New York City Says Goodbye to Styrofoam


Don’t bin it, ban it! That’s the approach New York City is taking against Styrofoam products this year, with a ban against all single-use Styrofoam products being implemented in a few months.

From the 1 July, all manufacturers, food service establishments and stores won’t be allowed to sell, offer or even possess any single-use Styrofoam cups or containers. In addition, Styrofoam pieces (known as packing peanuts) that are used for packaging will also be banned.

It is said that this ban is going to make a hugely positive environmental impact: up to 28,500 tons of polystyrene will be removed from the city’s landfills, streets and waterways in a year. This was the amount of expanded polystyrene created in 2014, with 90 percent of it being made up of single-use Styrofoam containers, cups and trays.

When it comes to recycling Styrofoam, it is pretty high-maintenance. Not all recycling programs accept Styrofoam because it is difficult to recycle. It has to be completely clean and kept separate from other types of plastic. This is why many cities, including New York, do not have recycling programs that collect it, which means the substance ends up in landfills.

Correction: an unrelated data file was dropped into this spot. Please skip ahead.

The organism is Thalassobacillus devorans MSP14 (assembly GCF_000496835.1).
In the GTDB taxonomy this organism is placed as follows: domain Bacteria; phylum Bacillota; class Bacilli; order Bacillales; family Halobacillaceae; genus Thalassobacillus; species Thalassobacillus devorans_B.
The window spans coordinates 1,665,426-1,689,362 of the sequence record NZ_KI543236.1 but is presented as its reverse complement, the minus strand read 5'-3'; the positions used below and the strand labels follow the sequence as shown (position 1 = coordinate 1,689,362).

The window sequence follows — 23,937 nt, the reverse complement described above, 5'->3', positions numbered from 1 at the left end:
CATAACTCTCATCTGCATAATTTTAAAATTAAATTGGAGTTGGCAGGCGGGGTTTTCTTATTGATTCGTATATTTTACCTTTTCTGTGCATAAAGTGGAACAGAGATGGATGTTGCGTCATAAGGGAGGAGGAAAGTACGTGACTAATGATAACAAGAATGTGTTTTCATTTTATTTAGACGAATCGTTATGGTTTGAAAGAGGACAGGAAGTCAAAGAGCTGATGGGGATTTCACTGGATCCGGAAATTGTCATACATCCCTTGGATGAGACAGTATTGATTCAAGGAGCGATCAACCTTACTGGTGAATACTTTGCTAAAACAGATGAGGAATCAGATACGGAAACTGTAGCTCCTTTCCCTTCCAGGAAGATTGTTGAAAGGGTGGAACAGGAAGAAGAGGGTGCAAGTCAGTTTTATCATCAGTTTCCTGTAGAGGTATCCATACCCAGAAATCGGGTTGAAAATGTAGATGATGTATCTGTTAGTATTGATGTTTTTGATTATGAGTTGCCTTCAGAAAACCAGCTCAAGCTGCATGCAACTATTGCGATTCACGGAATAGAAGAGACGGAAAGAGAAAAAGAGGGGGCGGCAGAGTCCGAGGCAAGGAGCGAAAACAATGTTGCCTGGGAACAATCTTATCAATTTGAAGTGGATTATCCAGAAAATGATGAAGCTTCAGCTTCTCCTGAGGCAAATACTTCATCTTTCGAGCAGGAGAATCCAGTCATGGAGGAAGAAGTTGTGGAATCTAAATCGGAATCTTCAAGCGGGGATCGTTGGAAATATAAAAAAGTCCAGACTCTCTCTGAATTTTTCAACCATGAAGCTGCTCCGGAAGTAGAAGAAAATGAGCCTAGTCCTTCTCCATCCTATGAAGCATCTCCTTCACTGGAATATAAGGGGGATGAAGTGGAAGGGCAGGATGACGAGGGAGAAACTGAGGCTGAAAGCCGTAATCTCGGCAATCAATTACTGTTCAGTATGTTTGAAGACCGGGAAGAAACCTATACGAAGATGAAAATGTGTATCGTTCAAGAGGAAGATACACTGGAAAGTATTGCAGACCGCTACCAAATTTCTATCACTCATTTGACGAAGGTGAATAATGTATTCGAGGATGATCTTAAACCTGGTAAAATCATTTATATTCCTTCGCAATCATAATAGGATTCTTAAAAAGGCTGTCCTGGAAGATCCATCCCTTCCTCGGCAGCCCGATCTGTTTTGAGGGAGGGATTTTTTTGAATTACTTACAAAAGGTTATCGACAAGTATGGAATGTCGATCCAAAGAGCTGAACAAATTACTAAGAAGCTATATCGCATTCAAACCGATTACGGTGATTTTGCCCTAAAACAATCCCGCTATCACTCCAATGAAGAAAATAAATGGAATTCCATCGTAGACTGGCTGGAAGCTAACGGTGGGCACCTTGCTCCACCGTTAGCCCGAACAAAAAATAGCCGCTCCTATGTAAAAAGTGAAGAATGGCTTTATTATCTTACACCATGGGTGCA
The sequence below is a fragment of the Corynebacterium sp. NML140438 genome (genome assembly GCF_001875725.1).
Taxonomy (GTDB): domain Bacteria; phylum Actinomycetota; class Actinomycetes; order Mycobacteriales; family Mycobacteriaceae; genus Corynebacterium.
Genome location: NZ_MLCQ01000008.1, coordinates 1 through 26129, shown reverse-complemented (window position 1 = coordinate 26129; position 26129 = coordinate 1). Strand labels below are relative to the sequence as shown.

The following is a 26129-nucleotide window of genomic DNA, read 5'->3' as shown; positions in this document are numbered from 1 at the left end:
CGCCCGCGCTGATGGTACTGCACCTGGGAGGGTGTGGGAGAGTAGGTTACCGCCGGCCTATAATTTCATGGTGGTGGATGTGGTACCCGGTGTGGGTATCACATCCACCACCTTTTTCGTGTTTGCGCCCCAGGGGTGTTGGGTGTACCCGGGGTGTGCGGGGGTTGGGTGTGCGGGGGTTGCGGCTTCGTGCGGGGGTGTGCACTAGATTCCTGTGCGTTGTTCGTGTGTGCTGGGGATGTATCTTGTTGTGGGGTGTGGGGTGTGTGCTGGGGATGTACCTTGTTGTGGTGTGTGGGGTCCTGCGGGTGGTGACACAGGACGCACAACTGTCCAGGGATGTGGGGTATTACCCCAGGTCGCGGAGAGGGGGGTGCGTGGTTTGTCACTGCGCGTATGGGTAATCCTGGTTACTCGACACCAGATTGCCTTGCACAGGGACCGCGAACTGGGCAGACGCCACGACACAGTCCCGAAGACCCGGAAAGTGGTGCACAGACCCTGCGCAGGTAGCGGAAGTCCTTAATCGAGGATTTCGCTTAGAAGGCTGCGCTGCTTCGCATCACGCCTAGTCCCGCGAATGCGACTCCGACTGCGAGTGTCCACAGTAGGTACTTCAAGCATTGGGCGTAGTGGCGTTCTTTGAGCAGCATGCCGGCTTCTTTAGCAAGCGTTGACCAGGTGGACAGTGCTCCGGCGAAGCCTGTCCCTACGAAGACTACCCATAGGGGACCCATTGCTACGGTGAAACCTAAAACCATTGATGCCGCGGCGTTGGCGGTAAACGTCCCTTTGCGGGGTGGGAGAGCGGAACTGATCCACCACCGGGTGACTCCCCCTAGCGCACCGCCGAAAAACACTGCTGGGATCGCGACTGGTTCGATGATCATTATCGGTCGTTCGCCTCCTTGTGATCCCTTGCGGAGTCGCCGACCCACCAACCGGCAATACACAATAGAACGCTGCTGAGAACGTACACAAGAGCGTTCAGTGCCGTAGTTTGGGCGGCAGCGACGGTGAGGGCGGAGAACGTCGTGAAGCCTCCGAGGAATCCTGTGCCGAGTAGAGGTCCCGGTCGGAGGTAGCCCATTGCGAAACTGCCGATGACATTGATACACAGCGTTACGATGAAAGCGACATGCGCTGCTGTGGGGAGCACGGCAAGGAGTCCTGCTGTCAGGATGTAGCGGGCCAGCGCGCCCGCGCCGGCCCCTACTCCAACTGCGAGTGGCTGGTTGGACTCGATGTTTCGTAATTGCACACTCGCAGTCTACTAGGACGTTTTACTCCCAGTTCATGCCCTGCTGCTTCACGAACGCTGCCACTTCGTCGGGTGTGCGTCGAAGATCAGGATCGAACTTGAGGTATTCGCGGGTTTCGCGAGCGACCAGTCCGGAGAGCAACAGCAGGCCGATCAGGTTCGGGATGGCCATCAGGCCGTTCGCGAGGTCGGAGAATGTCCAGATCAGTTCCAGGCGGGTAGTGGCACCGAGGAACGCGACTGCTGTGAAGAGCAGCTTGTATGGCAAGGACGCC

A shocking 57 chemical by-products are released during the combustion of polystyrene foam

It is also risky to human health. Styrofoam is made of polystyrene, which is petroleum-based. According to the National Bureau of Standards Center for Fire Research, a shocking 57 chemical by-products are released during the combustion of polystyrene foam. These harmful chemicals leak out of the plastic, especially when they are heated up, contaminating the food they contain.

Styrene, a chemical that is found in plastics such as polystyrene, is regarded as a probable carcinogen due to how it has the ability to damage human cells to the point of causing cancer. When people work with styrene, they can develop a range of illnesses, such as ‘styrene sickness’ which includes feelings of fatigue and headaches.

New York is not the first city to ban Styrofoam. It follows in the footsteps of other U.S. cities—70, in fact—such as San Francisco, Oakland, Seattle and Washington DC. Why it’s so important to note New York City’s ban is that the city contains the largest population in the country—more than eight million people—and it has a large amount of restaurants, bistros and cafés, all establishments that have been making use of Styrofoam. Banning it is therefore a big step towards a cleaner, healthier country.

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